Sometimes, a customer job request puts me in a position of having to do something that I have, until then, never had the occasion to do.
In over 30 years of sewing somehow I managed to never take the opportunity to try out elastic thread. One of my customers brought me a sun dress with an elastic-smocked bodice, to replicate. Who am I to turn down a chance to learn something new?
I wish I had been thinking about the potential of the project being inspiration for a blog post. I really should have taken photographs. Silly me! The dresses turned out fantastic.
When I first opened up the store, my thread supplier urged me to carry elastic thread. So I did. I never thought much about it until a customer came in and asked me how to use it. We googled it together and discovered that you use it on the bobbin. You hand wind it without stretching it. Use a regular thread on the top and away you sew. That was as far as I took it at the time. I have to be honest. When this recent job came up, I was a little concerned about whether using elastic thread would be frustrating or difficult.
It really wasn’t troublesome at all.
I did discover a few things that I would have been happy to know before I started. On the first dress (she wanted two dresses) I just dove in and after serging the raw edges I started sewing parallel lines of smocking. I realized after, it would have been much easier to create the channel for the 10mm elastic at the top edge before I started smocking. It was a nuisance to have to stretch the jersey against all those rows of elastic stitches and try to estimate where “neutral” was in regard to the fabric’s natural stretchiness, so everything would line up without getting a bunch of angled ripples in the channel. I managed fine, but it certainly wasn’t the easiest method. I did the channel first on the second dress and that went smoothly.
If you’re going to use jersey for the smocking (or any other knit… well actually, any kind of fabric at all), you’re going to want to take the oh-so-tedious-and-boring-as-anything time it takes to mark your parallel lines before you start sewing.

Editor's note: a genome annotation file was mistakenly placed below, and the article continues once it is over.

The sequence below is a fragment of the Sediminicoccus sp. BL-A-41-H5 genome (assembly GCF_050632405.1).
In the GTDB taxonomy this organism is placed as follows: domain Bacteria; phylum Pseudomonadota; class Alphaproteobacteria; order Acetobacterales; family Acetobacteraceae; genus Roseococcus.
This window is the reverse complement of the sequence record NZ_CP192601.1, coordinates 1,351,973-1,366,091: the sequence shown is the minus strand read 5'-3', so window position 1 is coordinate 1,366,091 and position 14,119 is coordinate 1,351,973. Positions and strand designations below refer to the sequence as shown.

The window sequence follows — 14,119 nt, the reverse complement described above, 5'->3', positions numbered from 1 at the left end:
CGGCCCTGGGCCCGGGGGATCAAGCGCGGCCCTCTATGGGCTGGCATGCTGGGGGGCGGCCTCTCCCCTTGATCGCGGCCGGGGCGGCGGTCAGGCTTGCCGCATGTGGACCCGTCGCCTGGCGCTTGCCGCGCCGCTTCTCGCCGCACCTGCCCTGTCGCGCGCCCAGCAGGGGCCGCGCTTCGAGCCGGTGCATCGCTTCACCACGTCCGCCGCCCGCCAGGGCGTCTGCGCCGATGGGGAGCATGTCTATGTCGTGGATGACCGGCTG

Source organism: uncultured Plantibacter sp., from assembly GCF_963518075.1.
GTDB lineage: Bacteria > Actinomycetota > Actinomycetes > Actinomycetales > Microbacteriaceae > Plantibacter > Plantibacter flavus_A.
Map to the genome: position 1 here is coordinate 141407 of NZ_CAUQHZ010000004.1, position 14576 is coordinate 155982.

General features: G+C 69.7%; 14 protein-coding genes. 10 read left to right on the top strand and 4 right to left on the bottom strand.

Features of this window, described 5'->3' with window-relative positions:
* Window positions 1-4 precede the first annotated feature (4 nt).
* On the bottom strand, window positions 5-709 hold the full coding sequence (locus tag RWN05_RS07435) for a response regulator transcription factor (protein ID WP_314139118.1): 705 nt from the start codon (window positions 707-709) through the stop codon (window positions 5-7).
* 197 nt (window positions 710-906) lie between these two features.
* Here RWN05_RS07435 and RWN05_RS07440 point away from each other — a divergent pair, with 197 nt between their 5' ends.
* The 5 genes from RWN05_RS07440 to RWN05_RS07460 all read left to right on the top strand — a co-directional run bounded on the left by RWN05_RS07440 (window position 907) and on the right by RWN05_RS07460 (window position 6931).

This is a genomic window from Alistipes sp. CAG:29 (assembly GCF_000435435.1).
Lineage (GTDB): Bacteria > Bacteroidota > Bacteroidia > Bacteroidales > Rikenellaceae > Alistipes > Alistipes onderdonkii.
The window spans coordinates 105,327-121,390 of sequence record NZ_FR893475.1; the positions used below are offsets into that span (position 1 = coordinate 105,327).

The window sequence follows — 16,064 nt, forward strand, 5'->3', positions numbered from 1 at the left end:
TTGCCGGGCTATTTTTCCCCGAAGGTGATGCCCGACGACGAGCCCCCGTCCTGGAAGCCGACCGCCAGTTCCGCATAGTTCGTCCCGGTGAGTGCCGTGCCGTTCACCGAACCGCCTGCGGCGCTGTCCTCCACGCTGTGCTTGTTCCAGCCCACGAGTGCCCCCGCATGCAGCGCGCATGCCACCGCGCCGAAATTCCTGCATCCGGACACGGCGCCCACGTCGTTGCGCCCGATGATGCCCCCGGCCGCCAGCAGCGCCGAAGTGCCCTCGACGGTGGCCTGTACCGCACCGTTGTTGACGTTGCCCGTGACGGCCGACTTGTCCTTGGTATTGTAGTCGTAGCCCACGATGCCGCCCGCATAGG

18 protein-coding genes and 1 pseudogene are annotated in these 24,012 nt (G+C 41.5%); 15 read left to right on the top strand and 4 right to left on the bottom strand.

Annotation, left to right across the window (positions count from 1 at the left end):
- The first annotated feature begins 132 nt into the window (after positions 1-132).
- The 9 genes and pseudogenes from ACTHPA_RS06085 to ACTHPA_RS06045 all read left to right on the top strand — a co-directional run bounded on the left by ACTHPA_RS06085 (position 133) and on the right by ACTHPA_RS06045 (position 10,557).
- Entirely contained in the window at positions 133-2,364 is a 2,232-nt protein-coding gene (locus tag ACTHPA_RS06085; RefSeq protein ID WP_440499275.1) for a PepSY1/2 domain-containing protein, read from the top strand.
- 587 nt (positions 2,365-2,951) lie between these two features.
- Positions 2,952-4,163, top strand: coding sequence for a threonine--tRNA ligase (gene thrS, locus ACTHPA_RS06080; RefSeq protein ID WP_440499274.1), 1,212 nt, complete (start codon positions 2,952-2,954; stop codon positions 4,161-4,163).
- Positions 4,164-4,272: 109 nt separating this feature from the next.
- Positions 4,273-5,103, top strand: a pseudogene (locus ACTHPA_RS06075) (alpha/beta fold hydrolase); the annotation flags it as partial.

I get impatient. On the first dress I figured, “parallel lines? Pfff! I can do those in my sleep!” Yeah, in normal conditions: no problemo. However add in the jersey with its lovely stretch and the fact that with each additional row of gathering it takes more effort to ensure that the jersey is neutral (not being stretched as you work) so that your estimated distance from the previous row of smocking remains parallel.
Remember that parallel is a mathematical term. It refers to lines that are equidistant from each other… not wibbly-wobbly, kind-of, sort-of, going mostly in the same-ish direction. Not that my lines were all that bad. They were satisfactory. Not mathematically precise… but you definitely couldn’t tell in the finished product. The issue is that you work the gathering on the flat fabric and sew the centre back seam up when you are all done the smocking. So if your rows of gathering don’t line up at the centre back, it looks really sloppy. Also, we tend to notice when a series of stacked lines are grossly non-parallel. It definitely draws the eye.. You don’t want to have particularly uneven lines across your boobs. Also, you don’t want to have to start picking this stuff apart. So yeah… take the time to mark it, all the way across the width of the fabric. In the case of the jersey, that’s all 60″ (or 152.4 cm).
Trust me, when you sew it, these marked lines will make you happy.
It took me around an hour and a half per dress to do all the smocking and finishing. I made spaghetti straps and used a Prym bra fasteners kit for the rings and the slide buckles. This way the straps were adjustable.
Oh, and I also used a Prym turning kit. This was pretty cool. It comes with three sizes of turning tools. Each consists of a tube and a wooden stick. You sew your strap and close one end. Then, you slide the tube inside the strap all the way to the closed end. Take the stick and use it to push the fabric into the tube, all the while sliding the fabric along the outside of the tube as the stick pushes it through the centre of the tube. One end of the stick is pointed, the other is flat. I used the flat end so that the point wouldn’t stress the fabric as it was forced through the tube. If the edges on that end would have needed to be turned neatly I would have reinserted the stick with the pointed end first so that I could use that to get the corners all perfect. I liked it! The kit now sits in my “must be close on hand… but not so close it has to be in my tool belt” drawer.
Only trouble with all of this is that now I am looking at all my fabric thinking,
“could I use elastic thread on this?”
Oi veh! I need to get out more!